By the end of the workshop, we concluded that although there are still systems in place that act as a barrier for our multicolored community, it is imperative that we continue to encourage everyone within our communities to be counted. Although the census may not entirely be inclusive of its residents’ gender identities all over the country, it is vital that every single individual regardless of sexual orientation, color, citizenship status, housing status, and physical ability continue to respond to the census in effort to get themselves counted.
This is because the data collected from the census could potentially impact the resources that we, as a community or individuals, rely on. For instance, public assistance benefits such as EBT or SNAP, WIC, Medicare, childcare, public education programs and services, funding for infrastructure within local communities, and representation through government to mention a few.
In addition, participating in the census count helps non-profit organizations that rely on the census’s demographic information ensure that they can help develop programs that caters to the needs of a specific community in a certain region. For instance, U.T.O.P.I.A Seattle has worked to address the barriers, challenges and experiences of Queer and Trans Pacific Islanders (QTPI or “cutie-pie”) who face pervasive racism, homophobia and transphobia in ways that impact their safety, health, sense of wellness, and their desire to build a positive future.
We are a Fa’afafine and Transgender-led, queer people of color-led, member-based organization, and our work is driven by a deeply dedicated community. U.T.O.P.I.A. Seattle provides frontline support and advocacy to people facing violence, harassment, discrimination, severely limited work opportunities, and decriminalization. The soul of our work is our connection with our community, the relationships we build and the cultural experience we share. Cultural alignment is a core principle of our work, and cultural identity plays a big role in our decision-making and organizing. Many of these programs are in place not only to assist and help the members of our communities and the individuals we serve.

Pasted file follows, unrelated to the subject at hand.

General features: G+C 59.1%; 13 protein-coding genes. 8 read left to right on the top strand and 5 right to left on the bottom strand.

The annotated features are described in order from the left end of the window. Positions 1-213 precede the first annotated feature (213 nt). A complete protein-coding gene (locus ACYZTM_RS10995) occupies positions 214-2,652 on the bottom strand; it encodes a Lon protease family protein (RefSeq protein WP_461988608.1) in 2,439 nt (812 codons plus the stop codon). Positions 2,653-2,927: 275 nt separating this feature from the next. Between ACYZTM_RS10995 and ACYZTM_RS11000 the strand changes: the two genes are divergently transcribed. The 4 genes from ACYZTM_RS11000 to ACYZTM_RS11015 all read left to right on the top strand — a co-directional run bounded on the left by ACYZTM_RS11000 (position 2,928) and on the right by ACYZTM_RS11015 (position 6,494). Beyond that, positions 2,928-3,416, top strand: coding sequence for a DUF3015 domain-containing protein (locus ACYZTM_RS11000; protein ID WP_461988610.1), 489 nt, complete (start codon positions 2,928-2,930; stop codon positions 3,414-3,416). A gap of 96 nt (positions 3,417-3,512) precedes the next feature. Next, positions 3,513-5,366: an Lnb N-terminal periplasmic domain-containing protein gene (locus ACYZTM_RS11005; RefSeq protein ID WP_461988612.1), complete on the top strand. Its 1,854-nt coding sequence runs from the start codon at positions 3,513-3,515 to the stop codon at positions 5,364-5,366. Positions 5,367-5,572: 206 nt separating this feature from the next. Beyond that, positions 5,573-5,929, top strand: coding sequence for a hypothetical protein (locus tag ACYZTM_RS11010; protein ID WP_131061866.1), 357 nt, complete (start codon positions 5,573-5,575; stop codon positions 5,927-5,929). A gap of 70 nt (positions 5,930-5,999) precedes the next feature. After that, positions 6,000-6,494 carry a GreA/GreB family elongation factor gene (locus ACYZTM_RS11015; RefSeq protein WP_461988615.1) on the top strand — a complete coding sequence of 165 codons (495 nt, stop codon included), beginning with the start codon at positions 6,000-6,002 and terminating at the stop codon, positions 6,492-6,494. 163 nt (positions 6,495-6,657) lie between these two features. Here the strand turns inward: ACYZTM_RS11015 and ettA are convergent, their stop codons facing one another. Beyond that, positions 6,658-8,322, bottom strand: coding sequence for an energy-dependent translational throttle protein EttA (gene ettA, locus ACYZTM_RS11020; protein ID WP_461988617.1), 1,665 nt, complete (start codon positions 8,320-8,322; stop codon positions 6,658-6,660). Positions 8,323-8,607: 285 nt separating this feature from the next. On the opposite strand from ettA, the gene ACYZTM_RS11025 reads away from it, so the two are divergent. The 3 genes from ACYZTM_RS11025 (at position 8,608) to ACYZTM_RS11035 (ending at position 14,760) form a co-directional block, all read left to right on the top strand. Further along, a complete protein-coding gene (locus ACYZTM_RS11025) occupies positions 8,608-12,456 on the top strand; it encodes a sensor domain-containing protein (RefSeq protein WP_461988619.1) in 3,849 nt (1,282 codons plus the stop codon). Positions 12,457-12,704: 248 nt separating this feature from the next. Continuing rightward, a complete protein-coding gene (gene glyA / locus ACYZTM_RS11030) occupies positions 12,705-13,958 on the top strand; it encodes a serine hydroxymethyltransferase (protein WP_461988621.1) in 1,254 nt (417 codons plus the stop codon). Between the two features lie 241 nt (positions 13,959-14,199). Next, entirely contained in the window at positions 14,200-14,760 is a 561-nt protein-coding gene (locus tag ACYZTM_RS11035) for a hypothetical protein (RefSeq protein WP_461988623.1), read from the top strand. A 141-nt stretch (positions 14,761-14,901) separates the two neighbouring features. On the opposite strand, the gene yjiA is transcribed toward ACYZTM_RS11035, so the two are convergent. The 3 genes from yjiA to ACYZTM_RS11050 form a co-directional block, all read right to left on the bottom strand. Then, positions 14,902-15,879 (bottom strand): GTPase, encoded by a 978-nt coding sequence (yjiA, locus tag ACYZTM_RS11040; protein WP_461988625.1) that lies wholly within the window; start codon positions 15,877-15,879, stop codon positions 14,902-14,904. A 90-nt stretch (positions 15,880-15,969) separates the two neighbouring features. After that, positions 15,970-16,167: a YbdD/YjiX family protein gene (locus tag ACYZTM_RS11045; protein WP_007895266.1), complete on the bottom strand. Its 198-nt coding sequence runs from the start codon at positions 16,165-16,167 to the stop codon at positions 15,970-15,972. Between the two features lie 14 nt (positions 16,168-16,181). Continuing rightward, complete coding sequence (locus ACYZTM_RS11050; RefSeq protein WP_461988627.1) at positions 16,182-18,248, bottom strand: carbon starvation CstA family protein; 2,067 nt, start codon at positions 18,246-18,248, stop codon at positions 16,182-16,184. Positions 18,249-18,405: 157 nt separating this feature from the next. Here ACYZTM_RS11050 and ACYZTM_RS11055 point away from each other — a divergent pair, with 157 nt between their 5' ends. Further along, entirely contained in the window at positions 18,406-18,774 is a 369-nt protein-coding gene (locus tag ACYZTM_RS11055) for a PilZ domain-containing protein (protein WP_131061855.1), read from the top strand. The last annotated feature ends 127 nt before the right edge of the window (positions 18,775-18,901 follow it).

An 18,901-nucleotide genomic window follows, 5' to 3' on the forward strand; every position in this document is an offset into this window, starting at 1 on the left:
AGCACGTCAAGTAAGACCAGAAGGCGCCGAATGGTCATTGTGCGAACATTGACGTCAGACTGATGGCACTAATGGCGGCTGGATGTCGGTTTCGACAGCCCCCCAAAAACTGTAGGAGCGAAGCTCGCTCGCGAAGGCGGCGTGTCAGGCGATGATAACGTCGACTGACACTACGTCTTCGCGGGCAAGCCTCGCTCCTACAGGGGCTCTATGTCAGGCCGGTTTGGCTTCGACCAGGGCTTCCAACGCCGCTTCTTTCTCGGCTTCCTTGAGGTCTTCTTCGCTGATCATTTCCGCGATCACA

Because most of these communities have been known to be undercounted and underrepresented in the past, U.T.O.P.I.A Seattle is passionately dedicated to ensuring that people who are on the LGBTQ+ spectrum are accurately counted this year for the 2020 Decennial Census.
In order to continue the work of helping and providing for our families, friends, and communities, participating in the Census 2020 count can ensure that help will always be available when needed. We do this by thinking of the old-time friend from back home who moves to the United States with the hopes of starting anew and must temporarily rely on food and housing assistance while seeking gainful employment. Think of the beloved aunt or uncle who seeks medical assistance to care for their health needs. Think of the countless immigrant grandparents/parents, that migrated to this country to grant us the opportunities that we have today through education and gainful employment. Think of constructing the community you and your family wish to live and grow up in with the funding the federal government issues through the data collected by the U.S. Census Bureau.
I implore any and all individuals who identify as LQBTQ+ to respond to the census out of consideration for the ones we hold dear, if not for ourselves.